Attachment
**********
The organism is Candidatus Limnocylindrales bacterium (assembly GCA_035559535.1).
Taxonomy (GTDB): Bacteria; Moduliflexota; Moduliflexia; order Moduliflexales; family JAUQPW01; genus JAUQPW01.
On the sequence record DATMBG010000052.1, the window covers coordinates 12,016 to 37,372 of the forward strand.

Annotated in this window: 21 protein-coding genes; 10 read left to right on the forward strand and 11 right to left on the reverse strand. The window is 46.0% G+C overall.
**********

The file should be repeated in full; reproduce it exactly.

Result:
The organism is Candidatus Limnocylindrales bacterium (assembly GCA_035559535.1).
Taxonomy (GTDB): Bacteria; Moduliflexota; Moduliflexia; order Moduliflexales; family JAUQPW01; genus JAUQPW01.
On the sequence record DATMBG010000052.1, the window covers coordinates 12,016 to 37,372 of the forward strand.

Annotated in this window: 21 protein-coding genes; 10 read left to right on the forward strand and 11 right to left on the reverse strand. The window is 46.0% G+C overall.